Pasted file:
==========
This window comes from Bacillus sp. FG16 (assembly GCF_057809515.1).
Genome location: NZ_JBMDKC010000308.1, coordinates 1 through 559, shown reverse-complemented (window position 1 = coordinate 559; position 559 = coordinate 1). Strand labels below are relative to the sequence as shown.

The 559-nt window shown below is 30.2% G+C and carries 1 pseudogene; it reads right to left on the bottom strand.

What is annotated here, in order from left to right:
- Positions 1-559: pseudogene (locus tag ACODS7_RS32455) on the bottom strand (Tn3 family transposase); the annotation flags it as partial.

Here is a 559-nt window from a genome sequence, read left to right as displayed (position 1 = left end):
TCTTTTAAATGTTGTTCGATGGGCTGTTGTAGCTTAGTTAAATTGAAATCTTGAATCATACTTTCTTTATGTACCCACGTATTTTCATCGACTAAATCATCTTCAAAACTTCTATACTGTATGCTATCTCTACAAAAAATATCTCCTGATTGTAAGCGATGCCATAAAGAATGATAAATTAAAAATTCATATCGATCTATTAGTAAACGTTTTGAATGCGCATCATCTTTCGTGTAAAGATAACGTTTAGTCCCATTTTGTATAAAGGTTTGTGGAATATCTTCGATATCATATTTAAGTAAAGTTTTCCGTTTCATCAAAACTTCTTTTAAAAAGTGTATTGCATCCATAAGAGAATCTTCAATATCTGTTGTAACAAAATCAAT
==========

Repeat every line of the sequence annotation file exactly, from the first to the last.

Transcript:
This window comes from Bacillus sp. FG16 (assembly GCF_057809515.1).
Genome location: NZ_JBMDKC010000308.1, coordinates 1 through 559, shown reverse-complemented (window position 1 = coordinate 559; position 559 = coordinate 1). Strand labels below are relative to the sequence as shown.

The 559-nt window shown below is 30.2% G+C and carries 1 pseudogene; it reads right to left on the bottom strand.

What is annotated here, in order from left to right:
- Positions 1-559: pseudogene (locus tag ACODS7_RS32455) on the bottom strand (Tn3 family transposase); the annotation flags it as partial.

Here is a 559-nt window from a genome sequence, read left to right as displayed (position 1 = left end):
TCTTTTAAATGTTGTTCGATGGGCTGTTGTAGCTTAGTTAAATTGAAATCTTGAATCATACTTTCTTTATGTACCCACGTATTTTCATCGACTAAATCATCTTCAAAACTTCTATACTGTATGCTATCTCTACAAAAAATATCTCCTGATTGTAAGCGATGCCATAAAGAATGATAAATTAAAAATTCATATCGATCTATTAGTAAACGTTTTGAATGCGCATCATCTTTCGTGTAAAGATAACGTTTAGTCCCATTTTGTATAAAGGTTTGTGGAATATCTTCGATATCATATTTAAGTAAAGTTTTCCGTTTCATCAAAACTTCTTTTAAAAAGTGTATTGCATCCATAAGAGAATCTTCAATATCTGTTGTAACAAAATCAAT